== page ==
We’ve all had that moment – you look in your bank account and there isn’t nearly as much money in there as you thought, and pay day is still an alarming amount of time away. However, our research with King’s College London suggests that people’s misperceptions about their personal finances go way beyond the occasional ill-advised spending spree. We are routinely underestimating the costs of big life events like having children and retiring – something that could seriously affect our ability to prepare for them and, in turn, affect what we have in our back pockets each month.

While we know our little darlings are expensive, we massively underestimate the cost of raising a family; the average guess at what it costs to raise a child to the age of 21 is £50,000. The actual cost has been calculated as being four times this much. This isn’t inexperience either; the average guess among those with children at home is £40,000, suggesting that the Bank of Mum and Dad will need a hefty overdraft facility.

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What’s strange about our underestimation here is that we assume certain costs associated with raising a child, like childcare, are more than they actually are: people think that the average cost for 25 hours of nursery care for a child under two is £200 per week, when the actual figure is nearly half that.

Fast forwarding through to later life, we also hugely underestimate what we need to put into a pension. People think they only need to save £124,000 in a private pension in order to get a total income of £25,000 a year in retirement (the average among current pensioners), assuming they also claim the full state pension. Pension calculators, however, suggest that the true figure is more than twice this, at over £300,000. With such a shortfall between what we assume we need to pay in and what is actually required, parents may have to hope that their costly children start to pay back what was spent on them sooner, rather than later.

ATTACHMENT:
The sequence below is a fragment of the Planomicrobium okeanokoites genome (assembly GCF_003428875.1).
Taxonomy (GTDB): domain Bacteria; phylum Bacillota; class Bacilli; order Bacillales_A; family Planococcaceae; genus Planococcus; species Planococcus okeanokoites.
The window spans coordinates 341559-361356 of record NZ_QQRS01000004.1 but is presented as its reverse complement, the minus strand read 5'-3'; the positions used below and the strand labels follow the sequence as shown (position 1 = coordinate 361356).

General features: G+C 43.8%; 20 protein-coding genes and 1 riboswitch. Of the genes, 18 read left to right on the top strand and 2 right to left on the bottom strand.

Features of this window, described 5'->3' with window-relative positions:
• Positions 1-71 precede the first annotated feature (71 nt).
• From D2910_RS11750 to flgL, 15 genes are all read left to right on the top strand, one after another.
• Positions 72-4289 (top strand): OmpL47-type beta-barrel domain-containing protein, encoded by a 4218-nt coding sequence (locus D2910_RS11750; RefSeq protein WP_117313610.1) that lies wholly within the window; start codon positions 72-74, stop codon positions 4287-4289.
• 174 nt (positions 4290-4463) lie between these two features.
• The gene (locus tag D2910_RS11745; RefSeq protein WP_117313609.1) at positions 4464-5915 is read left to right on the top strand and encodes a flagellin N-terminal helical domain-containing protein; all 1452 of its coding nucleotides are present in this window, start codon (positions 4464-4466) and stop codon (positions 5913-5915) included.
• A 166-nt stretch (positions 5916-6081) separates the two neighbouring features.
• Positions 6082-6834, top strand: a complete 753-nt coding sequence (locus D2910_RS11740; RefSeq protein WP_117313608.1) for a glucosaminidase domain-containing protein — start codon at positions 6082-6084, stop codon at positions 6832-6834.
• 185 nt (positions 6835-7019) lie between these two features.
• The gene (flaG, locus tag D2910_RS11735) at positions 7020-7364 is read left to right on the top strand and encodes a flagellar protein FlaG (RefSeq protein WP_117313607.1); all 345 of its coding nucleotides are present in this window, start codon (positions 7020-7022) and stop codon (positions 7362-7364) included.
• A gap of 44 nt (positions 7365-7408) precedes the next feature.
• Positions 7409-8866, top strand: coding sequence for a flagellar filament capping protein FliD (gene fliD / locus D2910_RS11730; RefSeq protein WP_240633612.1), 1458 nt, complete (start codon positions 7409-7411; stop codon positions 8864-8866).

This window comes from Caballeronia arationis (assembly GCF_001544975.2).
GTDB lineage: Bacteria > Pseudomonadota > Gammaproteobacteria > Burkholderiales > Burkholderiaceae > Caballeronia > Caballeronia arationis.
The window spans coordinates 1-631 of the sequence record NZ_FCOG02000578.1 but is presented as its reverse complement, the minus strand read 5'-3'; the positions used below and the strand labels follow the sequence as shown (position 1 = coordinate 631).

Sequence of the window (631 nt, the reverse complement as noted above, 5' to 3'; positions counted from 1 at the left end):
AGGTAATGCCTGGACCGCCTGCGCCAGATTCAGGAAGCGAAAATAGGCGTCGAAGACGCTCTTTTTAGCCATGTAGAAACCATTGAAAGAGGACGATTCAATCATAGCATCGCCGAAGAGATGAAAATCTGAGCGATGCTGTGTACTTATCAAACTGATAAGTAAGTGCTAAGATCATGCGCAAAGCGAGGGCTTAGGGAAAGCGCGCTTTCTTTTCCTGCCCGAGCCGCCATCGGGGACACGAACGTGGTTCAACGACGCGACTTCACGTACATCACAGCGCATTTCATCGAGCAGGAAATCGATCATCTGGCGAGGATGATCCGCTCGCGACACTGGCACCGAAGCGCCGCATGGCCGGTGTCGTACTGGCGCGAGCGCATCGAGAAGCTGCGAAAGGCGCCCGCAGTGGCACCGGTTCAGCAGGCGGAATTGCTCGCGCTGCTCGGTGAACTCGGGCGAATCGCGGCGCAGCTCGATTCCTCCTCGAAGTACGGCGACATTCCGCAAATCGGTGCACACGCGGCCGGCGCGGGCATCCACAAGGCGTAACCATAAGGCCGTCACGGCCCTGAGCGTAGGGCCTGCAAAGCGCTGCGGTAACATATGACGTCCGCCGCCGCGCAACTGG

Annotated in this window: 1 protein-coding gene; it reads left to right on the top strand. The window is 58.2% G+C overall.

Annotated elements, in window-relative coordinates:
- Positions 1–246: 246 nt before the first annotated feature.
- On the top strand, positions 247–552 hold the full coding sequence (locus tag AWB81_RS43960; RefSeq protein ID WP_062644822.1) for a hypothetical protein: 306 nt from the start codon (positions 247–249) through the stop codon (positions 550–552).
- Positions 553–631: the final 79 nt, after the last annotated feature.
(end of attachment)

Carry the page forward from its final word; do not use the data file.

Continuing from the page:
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People also hold a number of misperceptions about what is going on in society and the economy more broadly. For instance, the public think that there are many more people in the UK earning high salaries than there actually are; the public think that 10% of the UK earn more than £150,000 a year when in reality just 1% do. But we fail to comprehend the contribution that this small proportion of the population make to the overall tax take; when asked what percentage of income tax paid comes from this 1%, on average we think they pay in 10% of all income tax, when in fact, this 1% contribute 28%.

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On top of this, many of us are confused about what has happened to the economy and, in particular, the national deficit and debt since 2010; 42% correctly identify that the deficit has decreased, but 32% think it has increased and 26% don’t know.  Half of us (47%) correctly identify that the government debt has gone up, but 28% think it has decreased and 25% don’t know.  Our accuracy on this is, as you might expect, related to our political attachment. Conservative voters are more likely to believe that both the deficit and the debt have gone down (64% and 45% respectively). In contrast, only 35% of Labour voters think the deficit has reduced and only 22% that the national debt has gone down. Perhaps our confusion isn’t that surprising – when the Prime Minister is taken to task by the Chair of the UK Statistics Authority for confusing the debt and the deficit, what hope is there for the rest of us? Our misperceptions here matter; as Britain headed to the polls on May 7th, the number one factor influencing how people voted was the economy – yet many lacked a clear understanding of what was actually happening to it.

Of course, we get some things right; when it comes to both the average full time salary and the average house price we’re pretty much spot on – perhaps a feature of media reporting on both these issues. But when it comes to many important financial issues, we’re not really on the money at all!